Volume 43, Number 5, 200836th annual meeting of the European Radiation Research Society
|Number of page(s)||1|
|Section||Poster Presentation - Normal Tissue Damage|
|Published online||03 September 2008|
Prevention of Radiation-enhancement Dermatitis and Breast Cancer Cell Invasion by an Anti-Inflammatory Agent
Université de Sherbrooke, 3001, 12e Avenue Nord, QC J1H 5N4 Sherbrooke, Canada
For women with early stage breast cancer, the primary tumour is removed by conservative surgery. However, malignant microfoci are often scattered in the breast. To eliminate these cells radiotherapy is designed to irradiate the whole breast. But the dose is not calculated to eliminate all residual cancer cells but rather to optimize long-term results with minimal complications to normal tissues such as fibrosis. These complications are mainly caused by the induction of an inflammation, associated with the upregulation of the cyclooxygenase-2 (COX-2). Furthermore the inhibition of COX-2 decreases matrix metalloproteinases (MMPs) expression, such as MMP-2 and MMP-9, both playing a central role in breast cancer cell invasion. The aim of this study is to further improve radiotherapy of breast cancer by preventing radiation-enhancement dermatitis and breast cancer cell invasion with the administration of NS-398, a COX-2 specific inhibitor. Female Balb/c mice were irradiated on a healthy thigh followed by the s.c. injection of MC7-L1 mammary cancer cells. NS-398 was injected i.p. before and after irradiation. Controls without irradiation and without cancer cells were also performed. For 3 and 6 weeks the degree of skin inflammation was scored and cancer cell invasion was monitored by contrast-enhanced magnetic resonance imaging. Tumors and surrounding tissues were subsequently removed and processed for histological analysis and zymography. We have shown that radiation actually enhances the invasiveness of breast cancer cells. MC7-L1 cells grown mainly under the skin in non irradiated thighs but invaded into the muscle fibers in irradiated thighs. These patterns were distinct 4 weeks after irradiation, but more pronounced on the 6th week. The calculated apparent invasion tumor volume was significantly greater in irradiated thighs. The activity of MMP-2 and -9 were enhanced in muscle and skin after irradiation. Our preliminary results with the COX-2 inhibitor NS-398 demonstrated an improvement of skin tolerance and a decrease of the invasion marker MMP-2 in the irradiated area. The NS-398 seemed also to reduce cancer cells proliferation and invasion. Our promising preliminary data showed that the NS-398, a specific COX-2 inhibitor, might improve the efficacy of radiotherapy for breast cancer by preventing radiation-induced dermatitis and radiation-enhancement of cancer cell invasion.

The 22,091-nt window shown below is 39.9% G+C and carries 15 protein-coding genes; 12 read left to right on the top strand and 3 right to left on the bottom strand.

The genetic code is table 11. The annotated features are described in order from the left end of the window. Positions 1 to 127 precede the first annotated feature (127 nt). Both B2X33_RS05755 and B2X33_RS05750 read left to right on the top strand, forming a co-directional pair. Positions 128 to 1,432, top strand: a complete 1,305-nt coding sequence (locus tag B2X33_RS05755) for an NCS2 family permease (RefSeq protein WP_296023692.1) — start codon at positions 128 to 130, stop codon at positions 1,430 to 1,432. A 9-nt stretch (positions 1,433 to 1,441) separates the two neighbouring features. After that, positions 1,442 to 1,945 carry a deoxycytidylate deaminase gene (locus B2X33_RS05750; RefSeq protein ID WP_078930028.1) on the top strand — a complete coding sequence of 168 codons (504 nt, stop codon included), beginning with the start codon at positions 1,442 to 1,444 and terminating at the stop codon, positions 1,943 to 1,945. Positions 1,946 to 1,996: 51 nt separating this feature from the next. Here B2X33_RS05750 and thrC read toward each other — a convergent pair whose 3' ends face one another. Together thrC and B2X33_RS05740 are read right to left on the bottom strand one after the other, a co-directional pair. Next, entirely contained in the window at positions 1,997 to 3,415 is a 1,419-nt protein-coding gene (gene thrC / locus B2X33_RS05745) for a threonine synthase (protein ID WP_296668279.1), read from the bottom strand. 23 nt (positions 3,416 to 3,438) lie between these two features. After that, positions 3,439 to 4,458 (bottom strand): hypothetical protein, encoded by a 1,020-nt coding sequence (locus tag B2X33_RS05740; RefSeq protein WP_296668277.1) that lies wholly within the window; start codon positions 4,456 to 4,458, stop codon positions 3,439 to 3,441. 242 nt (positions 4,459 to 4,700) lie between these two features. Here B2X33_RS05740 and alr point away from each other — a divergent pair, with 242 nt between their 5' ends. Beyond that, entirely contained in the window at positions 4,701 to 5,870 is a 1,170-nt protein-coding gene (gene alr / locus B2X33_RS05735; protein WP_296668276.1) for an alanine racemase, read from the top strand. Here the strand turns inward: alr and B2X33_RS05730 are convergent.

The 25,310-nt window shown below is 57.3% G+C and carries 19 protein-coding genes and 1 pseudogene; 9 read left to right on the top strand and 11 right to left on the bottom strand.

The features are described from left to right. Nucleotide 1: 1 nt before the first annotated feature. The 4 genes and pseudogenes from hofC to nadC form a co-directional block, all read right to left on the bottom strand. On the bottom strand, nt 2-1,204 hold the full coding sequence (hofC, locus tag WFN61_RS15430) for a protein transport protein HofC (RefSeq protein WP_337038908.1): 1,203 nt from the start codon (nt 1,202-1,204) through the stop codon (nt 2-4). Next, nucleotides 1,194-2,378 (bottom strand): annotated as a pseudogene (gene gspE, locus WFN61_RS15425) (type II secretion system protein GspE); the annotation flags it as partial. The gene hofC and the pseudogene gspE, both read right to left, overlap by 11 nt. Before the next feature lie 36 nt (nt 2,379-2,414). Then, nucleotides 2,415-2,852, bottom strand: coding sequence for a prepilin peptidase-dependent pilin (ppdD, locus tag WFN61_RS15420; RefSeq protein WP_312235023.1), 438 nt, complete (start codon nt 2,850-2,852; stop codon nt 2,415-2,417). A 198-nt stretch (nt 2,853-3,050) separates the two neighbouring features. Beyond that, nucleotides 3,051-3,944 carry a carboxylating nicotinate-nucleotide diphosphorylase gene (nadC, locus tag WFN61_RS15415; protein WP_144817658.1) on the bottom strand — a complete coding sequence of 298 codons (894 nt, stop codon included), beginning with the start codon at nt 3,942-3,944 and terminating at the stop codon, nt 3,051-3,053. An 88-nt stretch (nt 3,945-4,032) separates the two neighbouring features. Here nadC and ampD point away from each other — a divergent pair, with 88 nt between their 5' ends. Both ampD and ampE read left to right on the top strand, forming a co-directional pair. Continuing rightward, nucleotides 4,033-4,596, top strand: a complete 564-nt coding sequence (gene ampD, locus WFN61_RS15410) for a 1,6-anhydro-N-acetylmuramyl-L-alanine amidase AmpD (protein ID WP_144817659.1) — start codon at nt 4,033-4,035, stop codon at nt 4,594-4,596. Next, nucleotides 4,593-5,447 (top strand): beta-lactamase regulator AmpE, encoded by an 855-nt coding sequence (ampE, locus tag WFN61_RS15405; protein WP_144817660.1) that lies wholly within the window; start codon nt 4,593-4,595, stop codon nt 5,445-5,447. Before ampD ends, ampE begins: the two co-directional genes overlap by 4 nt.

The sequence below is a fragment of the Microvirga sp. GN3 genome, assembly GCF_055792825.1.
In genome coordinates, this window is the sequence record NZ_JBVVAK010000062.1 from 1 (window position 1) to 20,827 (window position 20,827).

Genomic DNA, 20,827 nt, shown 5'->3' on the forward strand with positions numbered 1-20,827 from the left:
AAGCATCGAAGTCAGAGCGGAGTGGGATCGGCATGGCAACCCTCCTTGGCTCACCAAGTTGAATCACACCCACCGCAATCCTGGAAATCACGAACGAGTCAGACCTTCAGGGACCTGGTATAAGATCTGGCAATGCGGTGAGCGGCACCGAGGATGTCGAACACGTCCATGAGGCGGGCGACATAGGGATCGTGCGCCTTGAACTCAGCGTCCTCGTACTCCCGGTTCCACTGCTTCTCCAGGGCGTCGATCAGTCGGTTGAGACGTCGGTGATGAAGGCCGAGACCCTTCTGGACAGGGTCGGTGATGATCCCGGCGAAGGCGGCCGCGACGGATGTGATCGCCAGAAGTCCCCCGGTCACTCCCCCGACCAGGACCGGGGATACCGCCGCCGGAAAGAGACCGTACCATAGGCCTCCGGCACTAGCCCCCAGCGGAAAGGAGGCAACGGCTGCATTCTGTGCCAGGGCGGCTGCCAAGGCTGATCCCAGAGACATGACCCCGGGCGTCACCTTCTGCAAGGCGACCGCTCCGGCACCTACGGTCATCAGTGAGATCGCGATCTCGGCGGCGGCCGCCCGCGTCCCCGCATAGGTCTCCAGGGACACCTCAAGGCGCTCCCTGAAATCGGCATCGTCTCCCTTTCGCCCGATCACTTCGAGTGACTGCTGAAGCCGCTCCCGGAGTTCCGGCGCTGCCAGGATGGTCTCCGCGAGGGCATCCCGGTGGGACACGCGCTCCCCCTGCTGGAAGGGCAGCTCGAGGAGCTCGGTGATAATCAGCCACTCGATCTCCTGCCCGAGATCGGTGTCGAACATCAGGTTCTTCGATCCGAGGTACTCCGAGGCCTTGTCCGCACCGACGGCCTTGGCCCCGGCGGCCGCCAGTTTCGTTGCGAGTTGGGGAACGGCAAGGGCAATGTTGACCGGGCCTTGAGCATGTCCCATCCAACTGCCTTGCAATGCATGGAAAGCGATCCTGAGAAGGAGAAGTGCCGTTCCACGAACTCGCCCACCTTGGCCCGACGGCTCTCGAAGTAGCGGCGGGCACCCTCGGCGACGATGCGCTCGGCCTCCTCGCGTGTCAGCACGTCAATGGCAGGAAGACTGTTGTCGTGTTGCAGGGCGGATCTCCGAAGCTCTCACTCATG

Key words: Breast cancer / Radiation / Invasion / Inflammation
© EDP Sciences, 2008
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